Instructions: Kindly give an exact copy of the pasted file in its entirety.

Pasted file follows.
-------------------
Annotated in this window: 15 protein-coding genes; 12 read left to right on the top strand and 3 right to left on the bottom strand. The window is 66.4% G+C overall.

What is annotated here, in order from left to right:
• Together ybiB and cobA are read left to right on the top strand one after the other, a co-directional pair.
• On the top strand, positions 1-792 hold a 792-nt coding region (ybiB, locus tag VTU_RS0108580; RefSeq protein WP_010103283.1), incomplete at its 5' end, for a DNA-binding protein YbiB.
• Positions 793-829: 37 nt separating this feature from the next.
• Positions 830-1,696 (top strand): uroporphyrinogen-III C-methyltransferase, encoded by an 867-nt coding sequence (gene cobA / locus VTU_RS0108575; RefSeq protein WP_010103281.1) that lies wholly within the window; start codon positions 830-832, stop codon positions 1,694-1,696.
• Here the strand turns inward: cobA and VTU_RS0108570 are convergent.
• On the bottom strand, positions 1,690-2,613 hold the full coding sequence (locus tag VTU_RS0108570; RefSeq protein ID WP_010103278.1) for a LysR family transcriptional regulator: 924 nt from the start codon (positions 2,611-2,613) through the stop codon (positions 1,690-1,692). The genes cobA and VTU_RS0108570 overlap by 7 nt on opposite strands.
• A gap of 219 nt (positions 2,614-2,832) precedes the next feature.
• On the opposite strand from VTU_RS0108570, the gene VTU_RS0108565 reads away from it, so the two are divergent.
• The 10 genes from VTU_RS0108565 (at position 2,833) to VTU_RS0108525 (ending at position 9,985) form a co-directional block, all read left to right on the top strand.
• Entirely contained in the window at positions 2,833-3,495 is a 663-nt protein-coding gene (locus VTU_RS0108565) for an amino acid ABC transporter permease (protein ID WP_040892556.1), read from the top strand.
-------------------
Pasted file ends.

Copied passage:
Annotated in this window: 15 protein-coding genes; 12 read left to right on the top strand and 3 right to left on the bottom strand. The window is 66.4% G+C overall.

What is annotated here, in order from left to right:
• Together ybiB and cobA are read left to right on the top strand one after the other, a co-directional pair.
• On the top strand, positions 1-792 hold a 792-nt coding region (ybiB, locus tag VTU_RS0108580; RefSeq protein WP_010103283.1), incomplete at its 5' end, for a DNA-binding protein YbiB.
• Positions 793-829: 37 nt separating this feature from the next.
• Positions 830-1,696 (top strand): uroporphyrinogen-III C-methyltransferase, encoded by an 867-nt coding sequence (gene cobA / locus VTU_RS0108575; RefSeq protein WP_010103281.1) that lies wholly within the window; start codon positions 830-832, stop codon positions 1,694-1,696.
• Here the strand turns inward: cobA and VTU_RS0108570 are convergent.
• On the bottom strand, positions 1,690-2,613 hold the full coding sequence (locus tag VTU_RS0108570; RefSeq protein ID WP_010103278.1) for a LysR family transcriptional regulator: 924 nt from the start codon (positions 2,611-2,613) through the stop codon (positions 1,690-1,692). The genes cobA and VTU_RS0108570 overlap by 7 nt on opposite strands.
• A gap of 219 nt (positions 2,614-2,832) precedes the next feature.
• On the opposite strand from VTU_RS0108570, the gene VTU_RS0108565 reads away from it, so the two are divergent.
• The 10 genes from VTU_RS0108565 (at position 2,833) to VTU_RS0108525 (ending at position 9,985) form a co-directional block, all read left to right on the top strand.
• Entirely contained in the window at positions 2,833-3,495 is a 663-nt protein-coding gene (locus VTU_RS0108565) for an amino acid ABC transporter permease (protein ID WP_040892556.1), read from the top strand.